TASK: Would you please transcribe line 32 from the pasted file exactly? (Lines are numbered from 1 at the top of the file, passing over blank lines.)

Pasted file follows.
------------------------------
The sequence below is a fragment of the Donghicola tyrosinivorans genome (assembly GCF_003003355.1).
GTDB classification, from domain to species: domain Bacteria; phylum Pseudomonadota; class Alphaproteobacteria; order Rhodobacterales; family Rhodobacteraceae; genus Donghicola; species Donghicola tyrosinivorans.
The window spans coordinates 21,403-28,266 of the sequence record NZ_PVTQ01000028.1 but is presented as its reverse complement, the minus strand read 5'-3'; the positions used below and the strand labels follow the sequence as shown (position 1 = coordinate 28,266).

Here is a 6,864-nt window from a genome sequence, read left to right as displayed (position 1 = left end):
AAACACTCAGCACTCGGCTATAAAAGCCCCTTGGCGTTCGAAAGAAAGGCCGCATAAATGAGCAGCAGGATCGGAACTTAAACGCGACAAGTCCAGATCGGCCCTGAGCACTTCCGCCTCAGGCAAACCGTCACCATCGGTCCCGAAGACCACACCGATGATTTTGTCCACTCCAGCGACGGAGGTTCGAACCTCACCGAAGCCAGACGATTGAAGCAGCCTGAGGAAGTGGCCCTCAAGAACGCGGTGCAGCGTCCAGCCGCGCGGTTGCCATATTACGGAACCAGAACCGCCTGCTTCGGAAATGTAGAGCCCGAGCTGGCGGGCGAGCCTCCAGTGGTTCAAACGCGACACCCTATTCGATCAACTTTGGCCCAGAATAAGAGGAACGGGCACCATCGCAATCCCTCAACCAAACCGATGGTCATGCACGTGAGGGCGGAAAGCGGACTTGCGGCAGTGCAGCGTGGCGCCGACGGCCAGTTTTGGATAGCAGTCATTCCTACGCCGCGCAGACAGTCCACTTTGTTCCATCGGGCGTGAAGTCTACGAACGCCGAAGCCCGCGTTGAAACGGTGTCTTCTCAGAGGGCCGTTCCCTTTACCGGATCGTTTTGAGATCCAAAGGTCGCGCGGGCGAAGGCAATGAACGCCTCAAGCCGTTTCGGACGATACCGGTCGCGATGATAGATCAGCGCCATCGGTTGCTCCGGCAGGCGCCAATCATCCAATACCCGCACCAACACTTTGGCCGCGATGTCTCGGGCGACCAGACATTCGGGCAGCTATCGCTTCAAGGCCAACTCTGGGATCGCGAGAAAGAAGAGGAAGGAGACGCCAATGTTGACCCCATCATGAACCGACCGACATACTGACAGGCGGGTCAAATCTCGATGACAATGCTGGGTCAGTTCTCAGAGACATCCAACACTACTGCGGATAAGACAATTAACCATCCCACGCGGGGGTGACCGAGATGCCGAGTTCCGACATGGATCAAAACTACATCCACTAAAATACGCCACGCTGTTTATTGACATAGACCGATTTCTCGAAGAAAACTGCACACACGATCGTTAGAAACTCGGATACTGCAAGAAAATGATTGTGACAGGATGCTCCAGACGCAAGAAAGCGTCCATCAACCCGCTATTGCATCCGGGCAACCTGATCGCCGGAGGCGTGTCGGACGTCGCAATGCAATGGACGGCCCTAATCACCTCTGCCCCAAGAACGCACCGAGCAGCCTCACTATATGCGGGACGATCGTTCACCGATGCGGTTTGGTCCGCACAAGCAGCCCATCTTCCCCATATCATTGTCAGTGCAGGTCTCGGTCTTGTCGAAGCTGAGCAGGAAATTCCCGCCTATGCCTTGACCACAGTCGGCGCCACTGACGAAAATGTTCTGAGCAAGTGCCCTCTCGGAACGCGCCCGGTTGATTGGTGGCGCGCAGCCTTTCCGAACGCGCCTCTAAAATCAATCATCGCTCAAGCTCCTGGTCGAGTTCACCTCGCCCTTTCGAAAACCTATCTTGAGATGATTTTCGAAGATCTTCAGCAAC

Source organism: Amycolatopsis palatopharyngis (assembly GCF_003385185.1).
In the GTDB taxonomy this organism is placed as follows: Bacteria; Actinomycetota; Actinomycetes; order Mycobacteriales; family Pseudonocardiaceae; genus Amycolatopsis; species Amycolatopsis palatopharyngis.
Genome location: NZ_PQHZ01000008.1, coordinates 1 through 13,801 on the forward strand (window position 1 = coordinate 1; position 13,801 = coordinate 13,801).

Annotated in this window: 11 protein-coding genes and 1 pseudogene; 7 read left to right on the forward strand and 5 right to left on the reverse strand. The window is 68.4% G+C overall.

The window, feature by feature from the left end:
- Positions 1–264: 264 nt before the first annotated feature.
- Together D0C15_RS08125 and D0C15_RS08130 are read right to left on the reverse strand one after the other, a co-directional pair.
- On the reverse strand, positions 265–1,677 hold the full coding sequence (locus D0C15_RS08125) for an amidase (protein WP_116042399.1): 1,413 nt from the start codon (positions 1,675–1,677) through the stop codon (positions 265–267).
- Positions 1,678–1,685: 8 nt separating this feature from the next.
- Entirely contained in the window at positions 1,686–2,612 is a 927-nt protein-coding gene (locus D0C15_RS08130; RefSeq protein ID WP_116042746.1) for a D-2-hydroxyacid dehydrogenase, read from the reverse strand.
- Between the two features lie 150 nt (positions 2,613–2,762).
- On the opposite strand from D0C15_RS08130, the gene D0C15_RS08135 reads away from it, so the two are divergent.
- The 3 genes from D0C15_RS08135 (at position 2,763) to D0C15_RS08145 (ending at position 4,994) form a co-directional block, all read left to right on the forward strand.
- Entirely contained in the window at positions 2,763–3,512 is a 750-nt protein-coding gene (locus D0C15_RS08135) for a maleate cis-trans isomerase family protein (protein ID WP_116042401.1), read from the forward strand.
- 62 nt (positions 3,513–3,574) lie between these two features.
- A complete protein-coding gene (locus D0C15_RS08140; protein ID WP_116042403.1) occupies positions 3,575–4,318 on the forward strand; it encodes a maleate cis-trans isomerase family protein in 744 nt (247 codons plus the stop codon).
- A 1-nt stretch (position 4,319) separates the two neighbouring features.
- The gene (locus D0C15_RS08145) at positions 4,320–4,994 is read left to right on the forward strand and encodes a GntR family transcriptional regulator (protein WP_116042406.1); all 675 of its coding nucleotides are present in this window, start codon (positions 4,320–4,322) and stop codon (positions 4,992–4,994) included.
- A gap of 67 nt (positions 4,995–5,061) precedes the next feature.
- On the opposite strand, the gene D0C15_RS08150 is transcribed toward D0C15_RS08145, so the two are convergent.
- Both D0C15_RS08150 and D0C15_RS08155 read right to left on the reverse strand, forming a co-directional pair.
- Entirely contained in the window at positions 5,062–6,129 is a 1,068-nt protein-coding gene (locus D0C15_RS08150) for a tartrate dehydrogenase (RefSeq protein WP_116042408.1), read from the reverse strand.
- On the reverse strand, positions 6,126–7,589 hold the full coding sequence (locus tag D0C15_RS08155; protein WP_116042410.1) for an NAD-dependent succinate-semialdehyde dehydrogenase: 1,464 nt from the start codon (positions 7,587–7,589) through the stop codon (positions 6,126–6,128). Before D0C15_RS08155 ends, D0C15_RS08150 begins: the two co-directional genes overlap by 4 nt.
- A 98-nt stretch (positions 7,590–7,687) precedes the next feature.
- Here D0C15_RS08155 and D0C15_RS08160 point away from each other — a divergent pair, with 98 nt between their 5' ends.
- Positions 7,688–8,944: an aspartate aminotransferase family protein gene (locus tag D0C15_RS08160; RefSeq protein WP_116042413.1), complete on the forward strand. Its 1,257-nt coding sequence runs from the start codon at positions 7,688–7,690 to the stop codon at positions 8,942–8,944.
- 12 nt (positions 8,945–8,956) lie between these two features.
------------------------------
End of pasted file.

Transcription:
- 12 nt (positions 8,945–8,956) lie between these two features.